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How to Create an ANSI PST File in Outlook 2016, 2013 & 2010

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Create an ANSI PST File in Outlook 2016, 2013

Communication is the most indispensable part of a business organization and the emailing forms the crux of communication in the work organization. MS Outlook is the most preferred and favorable selection of email client for communication purposes among the professionals and personal users. Other than being just an email system, MS Outlook has many other features like the contact lists, calendar, notes etc., which makes it an organizer and hence it is also called as Personal-Information-Manager (PIM). Outlook has undergone several changes with every version and this has resulted in one of the changes, being the ANSI PST to Unicode PST generation. The latest Outlook versions create Unicode PST files by default. This blog deals with How to create an ANSI PST file in Outlook 2016, 2013 and 2010.

The Difference between ANSI PST and Unicode PST File in Outlook

  • In Outlook 2002 versions and earlier, the PST files are in the American-National-Standards-Institute (ANSI) format. In the later versions of Outlook from the Outlook 2003 version, the .PST files are in the Unicode format by default.
  • In the ANSI format, the .PST files had a limit that is not more than 2GB size. In the Unicode .PST file, the size was first increased to 20GB and later was made extendable in the subsequent versions.
  • Even in the Outlook 2003 version, the .PST files for IMAP or HTTP accounts are limited to 2GB. In Outlook 2007 version, the IMAP4 and HTTP accounts use Unicode format for the PST files and are not limited to 2GB.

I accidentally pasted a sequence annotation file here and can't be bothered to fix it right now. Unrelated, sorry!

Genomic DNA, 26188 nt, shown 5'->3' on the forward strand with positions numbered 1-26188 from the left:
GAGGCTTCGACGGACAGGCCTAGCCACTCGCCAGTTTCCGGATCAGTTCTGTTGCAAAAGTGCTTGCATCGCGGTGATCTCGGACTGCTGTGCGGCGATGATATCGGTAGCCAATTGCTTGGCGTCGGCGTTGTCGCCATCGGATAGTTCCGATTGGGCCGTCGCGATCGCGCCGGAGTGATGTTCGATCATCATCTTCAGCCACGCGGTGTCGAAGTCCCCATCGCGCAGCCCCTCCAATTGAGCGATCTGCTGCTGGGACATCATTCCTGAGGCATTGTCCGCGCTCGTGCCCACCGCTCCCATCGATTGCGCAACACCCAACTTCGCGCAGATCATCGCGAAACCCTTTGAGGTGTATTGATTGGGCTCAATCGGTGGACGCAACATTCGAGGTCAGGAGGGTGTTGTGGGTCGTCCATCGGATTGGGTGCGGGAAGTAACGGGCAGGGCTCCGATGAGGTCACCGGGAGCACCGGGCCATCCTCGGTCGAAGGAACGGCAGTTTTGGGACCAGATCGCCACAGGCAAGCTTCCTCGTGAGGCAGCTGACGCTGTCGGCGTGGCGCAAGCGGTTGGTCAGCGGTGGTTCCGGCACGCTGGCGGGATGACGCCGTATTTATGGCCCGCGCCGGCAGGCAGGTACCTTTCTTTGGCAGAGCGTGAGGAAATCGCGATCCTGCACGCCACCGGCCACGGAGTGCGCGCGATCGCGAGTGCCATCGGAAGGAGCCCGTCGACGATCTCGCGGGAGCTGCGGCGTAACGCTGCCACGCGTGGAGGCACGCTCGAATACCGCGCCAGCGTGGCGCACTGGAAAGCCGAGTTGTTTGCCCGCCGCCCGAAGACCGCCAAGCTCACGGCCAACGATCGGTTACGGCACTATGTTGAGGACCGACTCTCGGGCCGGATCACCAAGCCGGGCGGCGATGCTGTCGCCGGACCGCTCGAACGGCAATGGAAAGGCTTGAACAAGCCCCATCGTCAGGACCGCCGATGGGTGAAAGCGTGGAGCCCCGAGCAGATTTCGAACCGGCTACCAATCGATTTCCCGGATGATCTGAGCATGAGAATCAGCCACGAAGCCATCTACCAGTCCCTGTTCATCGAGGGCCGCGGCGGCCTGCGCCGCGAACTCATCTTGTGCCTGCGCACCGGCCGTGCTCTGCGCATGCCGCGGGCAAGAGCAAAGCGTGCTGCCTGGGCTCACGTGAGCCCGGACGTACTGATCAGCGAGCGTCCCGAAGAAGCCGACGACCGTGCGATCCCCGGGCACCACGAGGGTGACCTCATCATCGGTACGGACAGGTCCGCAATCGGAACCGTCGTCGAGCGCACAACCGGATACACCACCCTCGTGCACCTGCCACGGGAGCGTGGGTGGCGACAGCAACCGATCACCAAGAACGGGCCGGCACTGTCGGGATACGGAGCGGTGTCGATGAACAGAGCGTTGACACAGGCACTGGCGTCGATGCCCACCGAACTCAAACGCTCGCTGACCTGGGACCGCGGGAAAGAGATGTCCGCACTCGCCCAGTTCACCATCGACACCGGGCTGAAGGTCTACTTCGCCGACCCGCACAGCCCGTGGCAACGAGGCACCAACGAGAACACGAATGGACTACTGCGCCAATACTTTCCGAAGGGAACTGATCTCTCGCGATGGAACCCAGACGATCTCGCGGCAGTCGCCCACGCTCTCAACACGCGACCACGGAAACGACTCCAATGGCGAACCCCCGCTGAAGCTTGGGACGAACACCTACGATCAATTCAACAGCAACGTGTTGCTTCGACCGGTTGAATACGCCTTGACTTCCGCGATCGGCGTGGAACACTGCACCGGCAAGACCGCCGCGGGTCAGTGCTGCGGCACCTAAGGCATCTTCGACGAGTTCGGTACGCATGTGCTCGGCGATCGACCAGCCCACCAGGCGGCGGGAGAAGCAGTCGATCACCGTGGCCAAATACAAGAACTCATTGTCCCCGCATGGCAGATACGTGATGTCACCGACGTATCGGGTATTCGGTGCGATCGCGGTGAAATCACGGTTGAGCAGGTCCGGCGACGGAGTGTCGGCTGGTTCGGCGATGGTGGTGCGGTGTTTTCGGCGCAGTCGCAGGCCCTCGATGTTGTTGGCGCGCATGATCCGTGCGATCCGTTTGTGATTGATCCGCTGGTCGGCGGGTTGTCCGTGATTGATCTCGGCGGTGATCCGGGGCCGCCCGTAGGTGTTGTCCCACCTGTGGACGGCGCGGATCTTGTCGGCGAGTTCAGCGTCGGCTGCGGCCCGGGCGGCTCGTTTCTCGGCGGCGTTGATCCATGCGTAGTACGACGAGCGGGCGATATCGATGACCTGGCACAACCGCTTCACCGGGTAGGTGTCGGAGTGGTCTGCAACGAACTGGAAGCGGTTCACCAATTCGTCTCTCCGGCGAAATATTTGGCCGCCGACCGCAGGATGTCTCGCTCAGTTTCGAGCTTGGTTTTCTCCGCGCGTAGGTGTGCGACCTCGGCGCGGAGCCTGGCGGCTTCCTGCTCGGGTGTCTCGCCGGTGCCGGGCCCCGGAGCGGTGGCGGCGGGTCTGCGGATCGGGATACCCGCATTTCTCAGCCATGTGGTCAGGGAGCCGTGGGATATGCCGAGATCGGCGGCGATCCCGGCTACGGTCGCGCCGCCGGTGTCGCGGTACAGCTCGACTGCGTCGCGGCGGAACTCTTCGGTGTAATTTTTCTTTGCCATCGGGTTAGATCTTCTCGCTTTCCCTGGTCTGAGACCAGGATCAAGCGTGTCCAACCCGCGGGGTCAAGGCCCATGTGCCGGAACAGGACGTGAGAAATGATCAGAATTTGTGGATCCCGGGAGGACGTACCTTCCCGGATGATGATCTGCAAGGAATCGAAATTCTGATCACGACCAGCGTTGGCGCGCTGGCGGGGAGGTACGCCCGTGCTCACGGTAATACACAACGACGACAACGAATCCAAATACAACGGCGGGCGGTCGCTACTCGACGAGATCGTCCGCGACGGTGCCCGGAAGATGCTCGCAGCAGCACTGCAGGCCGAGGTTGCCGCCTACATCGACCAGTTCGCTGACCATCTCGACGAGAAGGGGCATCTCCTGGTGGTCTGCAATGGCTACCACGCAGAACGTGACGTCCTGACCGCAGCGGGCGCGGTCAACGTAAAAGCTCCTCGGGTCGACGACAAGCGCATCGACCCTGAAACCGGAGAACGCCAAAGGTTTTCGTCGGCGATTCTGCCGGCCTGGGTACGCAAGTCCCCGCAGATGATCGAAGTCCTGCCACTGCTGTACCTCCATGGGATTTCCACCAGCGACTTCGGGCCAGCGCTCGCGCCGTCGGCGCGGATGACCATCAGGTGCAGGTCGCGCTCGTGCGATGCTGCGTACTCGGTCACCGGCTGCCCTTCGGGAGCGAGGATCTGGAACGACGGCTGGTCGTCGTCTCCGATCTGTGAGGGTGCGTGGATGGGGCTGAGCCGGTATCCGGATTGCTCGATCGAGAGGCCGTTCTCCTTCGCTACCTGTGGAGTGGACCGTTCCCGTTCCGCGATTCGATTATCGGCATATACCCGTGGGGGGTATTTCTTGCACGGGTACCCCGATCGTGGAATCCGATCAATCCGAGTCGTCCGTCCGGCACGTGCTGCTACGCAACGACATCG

The Origin of Unicode PST

The ANSI PST file can be created in the latest versions of Outlook, which readily support and allow the creation of Unicode PST file by default. Previous versions of Outlook made ANSI-formatted personal-folders PST files, but these files could save only upto 1.5GB of data only. This amount of space could only be helpful only to the home-based users and not usually to professionals. The running of Outlook would be affected and slowed down when the storage limit would approach 1.5GB. So Outlook’s later versions increased this data saving of up to 20GB of data and then to 50GB and finally to an extendable space that brought in a lot of difference to the users who worked on MS Outlook.

Manual Method to Create an ANSI PST File in Outlook 2016, 2013 and 2010 Versions

Outlook 2003 and 2007 versions had the prompt to choose Outlook PST file if required to make one. But in the later versions this option was not given to the users. Nevertheless, the user can create an ANSI formatted PST even in the latest MS Outlook editions. The making of the Outlook PST file is dealt with here below procedure-by-procedure:

Note: The procedure mentioned here is for the Outlook 2013 versions and is the same for 2016 and 2010 version too.

Step 1:

  • Open MS Outlook and click the New Items option.
  • In the New Items option, click More Items and select Outlook Data File from the list.

Step 2:

  • Open Save as Type from the drop down and select the Outlook 97-2002 Data File (*.pst) from the list.
  • Type in a file name and click on OK
  • This creates the ANSI PST file in the latest version of Outlook.

Conclusion

The manual method is easy in the creation of the PST format in the 2010, 2013 and 2016 versions of Outlook. As seen from the above steps, the manual method is easy to create an ANSI PST file in Outlook 2016, 2013 and 2010. Also, any novice can easily go through and understand the steps to create the Outlook PST file. Though Outlook has removed the prompt option in the latest versions, it can be easily overcome by the Save as Type option. So this blog deals with the origin of the Unicode PST and the creation of the ANSI PST file in Outlook. Sometimes though, the manual ways are not adept enough to work in cases where complexity is evident and user cannot pick up the steps with somewhat lesser understanding of technical processes.

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Technical Expert blogger, Love to write about different technologies. Apart from blogging, I like to participate in multiple communities & forums rejoices in assisting troubled users.

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